The Moser theorem says If $M$ is a compact manifold with $\omega_0, \omega_1$ are two isotopic symplectic forms, then $\omega_0,\omega_1$ are strong isotopic.

I don't understand why this theorem tells us that tangent space (up to strong isotopy) is $H^2(X,\Bbb{R})$

I know if they are isotopic then $[\omega_t]$ is constant in $H^2(X,\Bbb{R})$, and the strong isotopic will not change the cohomology class, that is :

$$(\{\text{space of symplectic form}\}/\sim )\to H^{2}(X,\Bbb{R})\\ \omega \mapsto [\omega]$$ is well defined where $\sim$ is the equivalent class that are strong isotopic.

Why does this theorem tell us that the tangent space (up to strong isotopy) is $H^2(X,\Bbb{R})$?


1 Answer 1


It is not completely clear from your question which space you are interested in. Anyway, here are some thoughts, tell me what you think:

Let $\mathcal{S}$ be the space of all symplectic forms on $M$. If $\omega\in\mathcal{S}$ and $\eta$ is any closed $2$-form, then for small $t$ also $\omega+t\,\eta$ will be a symplectic form. This implies that $T_\omega\mathcal{S}$ can be identified with $\mathrm{ker}\left(d:\mathcal{A}^2\to\mathcal{A}^3\right)$.

Of course, we are actually interested in the tangent space of $\mathcal{S}/\sim$ at a point $[\omega]_{\sim}$. This can be identified with the quotient of two different tangent spaces: $T_\omega\mathcal{S}$ and $T_\omega[\omega]_{\sim}$. We claim that this last space is the range of $d:\mathcal{A}^1\to\mathcal{A}^2$, so that the quotient will be $$\frac{\mathrm{ker}\left(d:\mathcal{A}^2\to\mathcal{A}^3\right)}{\mathrm{ran}\left(d:\mathcal{A}^1\to\mathcal{A}^2\right)}=H^2(M,\mathbb{R}).$$ This is where the Moser Theorem comes into play: any element of $[\omega]_\sim$, i.e. a symplectic form strongly isotopic to $\omega$, can be written as $\omega+d\,\vartheta$ for some $1$-form $\vartheta$. Then the tangent space of $[\omega]_\sim$, as we wanted.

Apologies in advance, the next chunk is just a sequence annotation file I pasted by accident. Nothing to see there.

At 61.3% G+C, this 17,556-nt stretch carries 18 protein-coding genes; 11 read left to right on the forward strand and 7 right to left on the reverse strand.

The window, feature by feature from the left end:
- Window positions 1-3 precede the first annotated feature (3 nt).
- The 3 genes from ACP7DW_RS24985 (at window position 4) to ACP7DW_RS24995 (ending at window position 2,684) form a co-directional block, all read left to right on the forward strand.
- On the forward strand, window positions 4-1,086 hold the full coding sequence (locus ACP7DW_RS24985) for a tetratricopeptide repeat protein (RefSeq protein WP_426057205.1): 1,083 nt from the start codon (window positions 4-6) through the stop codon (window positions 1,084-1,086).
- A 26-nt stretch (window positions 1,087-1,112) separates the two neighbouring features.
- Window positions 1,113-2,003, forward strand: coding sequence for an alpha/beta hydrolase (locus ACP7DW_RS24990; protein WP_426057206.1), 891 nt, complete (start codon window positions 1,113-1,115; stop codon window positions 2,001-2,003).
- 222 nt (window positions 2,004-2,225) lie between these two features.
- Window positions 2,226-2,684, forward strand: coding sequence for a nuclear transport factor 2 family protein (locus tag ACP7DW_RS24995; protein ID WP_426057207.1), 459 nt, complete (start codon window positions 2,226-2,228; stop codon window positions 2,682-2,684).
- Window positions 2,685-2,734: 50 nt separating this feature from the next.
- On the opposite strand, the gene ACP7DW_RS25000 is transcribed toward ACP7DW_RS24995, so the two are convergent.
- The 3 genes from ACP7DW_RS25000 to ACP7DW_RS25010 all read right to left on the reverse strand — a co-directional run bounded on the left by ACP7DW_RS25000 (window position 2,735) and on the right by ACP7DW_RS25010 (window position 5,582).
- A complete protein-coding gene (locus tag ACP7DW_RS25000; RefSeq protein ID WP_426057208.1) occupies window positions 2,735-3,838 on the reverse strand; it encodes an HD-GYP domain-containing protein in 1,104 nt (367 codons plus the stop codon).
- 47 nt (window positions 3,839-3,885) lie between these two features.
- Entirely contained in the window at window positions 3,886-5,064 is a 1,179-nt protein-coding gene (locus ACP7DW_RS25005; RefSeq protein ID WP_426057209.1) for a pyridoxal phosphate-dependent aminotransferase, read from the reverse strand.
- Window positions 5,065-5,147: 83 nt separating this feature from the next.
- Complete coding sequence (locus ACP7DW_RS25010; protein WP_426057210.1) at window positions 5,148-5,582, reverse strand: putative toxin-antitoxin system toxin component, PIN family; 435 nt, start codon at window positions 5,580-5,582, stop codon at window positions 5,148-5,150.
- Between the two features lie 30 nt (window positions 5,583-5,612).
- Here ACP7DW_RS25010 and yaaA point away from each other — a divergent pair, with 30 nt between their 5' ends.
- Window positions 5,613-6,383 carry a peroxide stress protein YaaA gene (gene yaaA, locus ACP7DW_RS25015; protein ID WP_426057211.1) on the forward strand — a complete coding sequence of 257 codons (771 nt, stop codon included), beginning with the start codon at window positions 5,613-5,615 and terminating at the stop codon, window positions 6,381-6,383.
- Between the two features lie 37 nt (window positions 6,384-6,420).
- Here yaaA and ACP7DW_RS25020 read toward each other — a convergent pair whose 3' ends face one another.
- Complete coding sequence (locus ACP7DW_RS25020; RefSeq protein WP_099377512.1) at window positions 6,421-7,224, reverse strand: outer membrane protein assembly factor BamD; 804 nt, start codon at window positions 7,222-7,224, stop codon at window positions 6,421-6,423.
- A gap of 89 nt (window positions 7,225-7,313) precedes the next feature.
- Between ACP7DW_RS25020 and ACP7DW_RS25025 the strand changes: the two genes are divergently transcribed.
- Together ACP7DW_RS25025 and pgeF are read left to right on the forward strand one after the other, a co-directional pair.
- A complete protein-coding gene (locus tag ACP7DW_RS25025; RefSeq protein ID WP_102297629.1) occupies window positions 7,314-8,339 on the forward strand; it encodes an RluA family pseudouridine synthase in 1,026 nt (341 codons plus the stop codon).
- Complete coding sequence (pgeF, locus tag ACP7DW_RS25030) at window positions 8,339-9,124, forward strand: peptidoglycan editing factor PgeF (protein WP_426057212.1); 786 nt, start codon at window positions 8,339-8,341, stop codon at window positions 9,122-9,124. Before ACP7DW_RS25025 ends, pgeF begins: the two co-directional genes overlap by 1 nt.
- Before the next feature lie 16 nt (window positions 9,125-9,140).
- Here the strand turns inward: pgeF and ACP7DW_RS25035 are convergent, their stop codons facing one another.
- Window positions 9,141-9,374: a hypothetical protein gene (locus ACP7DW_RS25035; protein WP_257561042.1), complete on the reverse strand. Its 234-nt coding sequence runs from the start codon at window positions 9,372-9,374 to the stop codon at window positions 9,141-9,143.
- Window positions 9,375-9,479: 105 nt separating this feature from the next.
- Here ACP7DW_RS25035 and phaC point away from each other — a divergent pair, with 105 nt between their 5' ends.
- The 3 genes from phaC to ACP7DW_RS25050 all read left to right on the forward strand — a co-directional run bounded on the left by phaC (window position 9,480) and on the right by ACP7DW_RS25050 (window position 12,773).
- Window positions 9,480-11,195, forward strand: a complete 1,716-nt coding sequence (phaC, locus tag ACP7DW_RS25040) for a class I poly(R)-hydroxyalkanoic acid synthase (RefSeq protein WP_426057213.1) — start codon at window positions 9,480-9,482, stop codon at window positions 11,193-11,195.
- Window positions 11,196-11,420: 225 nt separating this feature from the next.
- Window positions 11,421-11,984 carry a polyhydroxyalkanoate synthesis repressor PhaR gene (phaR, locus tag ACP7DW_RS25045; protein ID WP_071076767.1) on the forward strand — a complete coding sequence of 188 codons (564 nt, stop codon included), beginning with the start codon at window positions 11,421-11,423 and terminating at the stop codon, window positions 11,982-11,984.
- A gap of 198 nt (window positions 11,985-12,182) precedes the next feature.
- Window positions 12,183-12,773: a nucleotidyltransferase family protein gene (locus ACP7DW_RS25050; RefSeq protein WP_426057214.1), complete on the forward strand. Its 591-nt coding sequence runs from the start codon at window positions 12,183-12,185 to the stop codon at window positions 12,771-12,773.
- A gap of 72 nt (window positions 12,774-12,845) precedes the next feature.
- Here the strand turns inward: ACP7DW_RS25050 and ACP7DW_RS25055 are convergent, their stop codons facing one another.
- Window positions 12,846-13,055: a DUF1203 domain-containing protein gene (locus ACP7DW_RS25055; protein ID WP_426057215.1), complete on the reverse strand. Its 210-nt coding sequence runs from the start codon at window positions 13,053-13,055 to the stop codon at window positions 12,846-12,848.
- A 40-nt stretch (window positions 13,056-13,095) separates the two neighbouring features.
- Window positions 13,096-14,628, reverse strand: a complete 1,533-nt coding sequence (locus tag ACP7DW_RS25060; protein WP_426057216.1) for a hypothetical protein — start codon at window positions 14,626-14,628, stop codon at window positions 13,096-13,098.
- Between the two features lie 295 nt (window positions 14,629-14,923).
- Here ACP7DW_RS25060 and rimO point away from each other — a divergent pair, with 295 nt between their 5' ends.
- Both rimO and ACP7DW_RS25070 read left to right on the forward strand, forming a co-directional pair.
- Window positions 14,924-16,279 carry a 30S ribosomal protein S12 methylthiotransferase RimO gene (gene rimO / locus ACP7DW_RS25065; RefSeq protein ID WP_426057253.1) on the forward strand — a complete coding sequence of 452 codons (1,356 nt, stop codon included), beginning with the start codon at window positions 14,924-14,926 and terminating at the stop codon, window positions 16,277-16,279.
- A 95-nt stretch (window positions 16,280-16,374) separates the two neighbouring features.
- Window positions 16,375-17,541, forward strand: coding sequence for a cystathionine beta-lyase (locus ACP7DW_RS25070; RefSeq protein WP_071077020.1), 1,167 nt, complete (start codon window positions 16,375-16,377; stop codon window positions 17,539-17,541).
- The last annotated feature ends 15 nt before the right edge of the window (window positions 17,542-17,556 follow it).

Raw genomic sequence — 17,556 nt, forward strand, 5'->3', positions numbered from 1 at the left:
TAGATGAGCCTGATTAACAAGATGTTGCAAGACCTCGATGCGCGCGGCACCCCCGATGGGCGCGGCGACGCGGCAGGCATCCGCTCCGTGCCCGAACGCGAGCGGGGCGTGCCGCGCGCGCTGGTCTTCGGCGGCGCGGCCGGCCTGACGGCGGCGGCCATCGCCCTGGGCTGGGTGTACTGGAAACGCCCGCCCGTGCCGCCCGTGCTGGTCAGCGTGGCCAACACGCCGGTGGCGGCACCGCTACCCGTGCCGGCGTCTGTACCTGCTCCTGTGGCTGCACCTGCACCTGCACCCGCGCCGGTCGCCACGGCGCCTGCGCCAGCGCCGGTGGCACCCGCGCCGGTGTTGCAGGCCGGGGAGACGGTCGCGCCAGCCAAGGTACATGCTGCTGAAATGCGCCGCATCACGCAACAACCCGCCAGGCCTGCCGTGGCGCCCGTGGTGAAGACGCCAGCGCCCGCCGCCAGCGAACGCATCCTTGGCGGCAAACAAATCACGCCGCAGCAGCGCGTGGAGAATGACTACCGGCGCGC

The whole argument is not particularly rigorous, but I hope it can be useful anyway.

  • $\begingroup$ Hi Lemmon, can you explain a bit why $\omega+t\,\eta $ with small $t$ is symplectic form, and why this implies $\mathrm{ker}\left(d:\mathcal{A}^2\to\mathcal{A}^3\right) $ can be identified with the $T_\omega\mathcal{S} $? I can't figure it out. $\endgroup$
    – yi li
    Sep 27, 2022 at 0:41
  • 1
    $\begingroup$ @yili sure, I was not very precise in my answer. I am happy to clarify. The tangent space at $\omega$ is the set of all possible derivations $\partial_{t=0}\omega_t$, for $\{\omega_t\mid -\varepsilon<t<\varepsilon\}$ a path of symplectic forms in $\mathcal{S}$. The conditions for $\omega_t$ being symplectic are that it should be closed and nondegenerate. Nondegeneracy is an open condition, so it does not impose any condition on $\dot{\omega}_0$, closedness of $\omega_t$ instead tells you that $d\dot{\omega}_0=0$. So the tangent space is indeed the kernel of $d$ on $2$-forms. $\endgroup$ Sep 27, 2022 at 13:45
  • $\begingroup$ that's cool , thank you $\endgroup$
    – yi li
    Sep 27, 2022 at 14:03

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